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Great tips for those taking Bloomberg Brainbench Previsor c++ online test

(Last Updated On: June 17, 2010)

Find the middle element of a singly linked list
What are your favorite coding features about C/C++?
Answer Question
How would you form an index for a book? i.e. finding the words specified, ordering the page numbers per word (needed to discuss data structures a bit)
More tips from Graham at Velocity Reviews dot com.
I know there a good few companies out there that won’t let you in the
door without an A score in brainbench. www.brainbench.com

It’s easy to get a high score if you study. Be prepared to get a lousy
score first time (unless you’re name is victor bazarov), then you’ll
get a feel for the type of questions they ask (you’ll be disgusted the
first time you take the test). The second time round you’ll be prepared
and will score ok. things that they ask include order of construction
for classes that inherit virtually, using set_new_handler correctly,
being able to parse the syntax for pointers to functions e.g. this type
of stuff (except uglier);

int (* minus)(int,int)

other stuff includes the unnamed namespace, ugly pointer arithmetic,
assumptions about the size of various datatypes (whats platform
specific, what isn’t), exceptions, new style casts (with pointers,
references, unrelated types etc, exceptions thrown when casting
pointers versus bad_cast with references, They offer a sample test at;

http://www.brainbench.com/xml/bb/com….xml?testId=54

as Mister Bazarov says it won’t make you a good programmer but it might
get you to interview stage.

For the record I managed to get the top score of all the candidates
interviewed however the test was in no way a good benchmark of my
ability…. I definitely ain’t that good and struggle a lot of the time
(fook I hope that doesn’t come back to haunt me). Start by taking their
sample test if you’re interested. Don’t pay them any money though. If a
company needs a brainbench score before they interview you, they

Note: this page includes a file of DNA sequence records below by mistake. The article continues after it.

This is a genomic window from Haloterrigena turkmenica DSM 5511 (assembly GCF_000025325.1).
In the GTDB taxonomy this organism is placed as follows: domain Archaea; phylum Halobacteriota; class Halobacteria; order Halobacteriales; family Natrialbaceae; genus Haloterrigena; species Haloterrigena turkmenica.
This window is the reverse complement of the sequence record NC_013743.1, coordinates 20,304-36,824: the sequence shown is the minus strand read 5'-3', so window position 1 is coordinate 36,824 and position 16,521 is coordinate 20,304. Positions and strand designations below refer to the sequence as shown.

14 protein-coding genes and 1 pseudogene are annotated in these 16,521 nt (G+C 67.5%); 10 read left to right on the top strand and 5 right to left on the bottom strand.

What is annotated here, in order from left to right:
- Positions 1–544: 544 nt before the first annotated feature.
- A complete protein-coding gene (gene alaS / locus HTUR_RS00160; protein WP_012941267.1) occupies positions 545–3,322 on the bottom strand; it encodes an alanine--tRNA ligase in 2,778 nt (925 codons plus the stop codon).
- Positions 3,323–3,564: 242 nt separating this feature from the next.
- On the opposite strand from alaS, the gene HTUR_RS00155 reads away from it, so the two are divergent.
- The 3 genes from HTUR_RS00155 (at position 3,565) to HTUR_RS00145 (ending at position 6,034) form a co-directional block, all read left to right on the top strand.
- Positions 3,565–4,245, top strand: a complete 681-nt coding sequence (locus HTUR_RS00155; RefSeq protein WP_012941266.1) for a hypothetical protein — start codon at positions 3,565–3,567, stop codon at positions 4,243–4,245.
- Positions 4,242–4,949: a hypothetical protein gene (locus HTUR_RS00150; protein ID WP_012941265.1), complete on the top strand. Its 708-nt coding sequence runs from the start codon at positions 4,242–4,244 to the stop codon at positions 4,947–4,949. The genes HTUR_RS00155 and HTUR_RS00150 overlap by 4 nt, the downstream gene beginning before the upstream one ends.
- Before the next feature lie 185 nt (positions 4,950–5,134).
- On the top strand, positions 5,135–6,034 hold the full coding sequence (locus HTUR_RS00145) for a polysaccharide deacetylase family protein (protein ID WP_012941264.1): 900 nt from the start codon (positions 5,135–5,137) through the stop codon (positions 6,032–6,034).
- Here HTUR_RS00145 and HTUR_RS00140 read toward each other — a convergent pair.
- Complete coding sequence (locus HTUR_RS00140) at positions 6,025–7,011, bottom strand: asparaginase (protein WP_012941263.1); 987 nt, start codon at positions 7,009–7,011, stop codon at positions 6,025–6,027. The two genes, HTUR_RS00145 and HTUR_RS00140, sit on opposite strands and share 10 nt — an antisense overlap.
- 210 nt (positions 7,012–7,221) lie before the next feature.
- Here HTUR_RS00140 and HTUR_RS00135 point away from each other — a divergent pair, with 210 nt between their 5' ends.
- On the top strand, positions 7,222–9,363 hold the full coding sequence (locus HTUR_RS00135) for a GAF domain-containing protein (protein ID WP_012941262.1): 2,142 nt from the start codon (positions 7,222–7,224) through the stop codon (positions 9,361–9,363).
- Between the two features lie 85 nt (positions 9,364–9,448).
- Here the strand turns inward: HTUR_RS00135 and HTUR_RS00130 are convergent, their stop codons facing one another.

usually pay. Victor Bazarovs advice is sound, just program if you want
to be profecient.

more resources:
Brainbench have free C++ tests (and quite a few others)
http://www.brainbench.com/

Loads of interview questions here
http://www.techinterviews.com/interview-questions/c
http://www.techinterviews.com/c-interview-questions-and-answers-3

Online C++ test here
http://www.cprogramming.com/cgi-bin/quiz.cgi

Look at C/C++ Program Perfometer
http://lists.sourceforge.net/lists/l…rfometer-users
that contains various testsuites ( http://lists.sourceforge.net/lists/l…rfometer-users )

Yes have a c++ compiler on hand to retype questions. You have three minutes for each question asked. Do note some questions may be an actual image so that they cannot be copied in text format.
From: http://www.anomalous.net/brainbench.html
int + char = ?
If you care, you cast. In other words, if this is a significant issue in your code, you’re doing something wrong. You shouldn’t assume that the next person to come along will understand type promotion as well as you do. Incidentally, the result is an int.
How do you declare a pointer to a class method?
Seems like a reasonable question, right? Except then you remember the concept behind encapsulation: you really don’t want to look at the implementation of any method in a class hierarchy, since that can really mess you up if you’re handling an object of the wrong type. In other words, this is just something that’s conceptually impure…and likely to lead to problems when you need to maintain the code. If you really, really need to do this, remember that it’s not void (*class::method)(int, int), the way you might expect — it’s void (class::*method)(int, int). To me, in addition to asking about a questionable practice, it’s also a trick syntax question.
What does the “mutable” modifier do?
This is actually a reasonable, but somewhat obscure, question. It’s used on two ways; one that strikes me as poor practice, and one that is important but uncommon. The mutable modifier makes a member variable non-const under all circumstances; it forms an exception even when the surrounding object has been declared const. This is, in my opinion, a Bad Thing To Do; it changes the state of an object that is supposed to be stable. On a positive note, this can be very important as an optimizer hint when dealing with hardware registers. In such a circumstance, you’re really telling the optimizer to make sure it reads the memory location each time it’s accessed, and not to make the assumption that the value hasn’t changed. So 50/50 here, in my book; the sample in the test is an example of misleading coding practices, but the modifier does have value in specific circumstances.
What is a null namespace and how is it used?
This is an obscure question. Null namespaces, or namespaces that haven’t been given a name, are recent additions to the C++ specification and are unfamiliar to many C++ developers. The functionality wasn’t even supported prior to version 4 of g++. Since gcc 3.4.6 is distributed with RedHat Enterprise Linux version 4, this functionality is not widely available to UNIX/Linux developers yet. It’s also one of those very strange things that periodically make it into the language; I’m sure there’s a good reason that it’s there, but I certainly can’t think of it. Null namespaces provide another mechanism for variable scoping; any variables declared in the un-named namespace are local to the file where they were declared, as if they were static. They are accessed as if they weren’t in a namespace at all.

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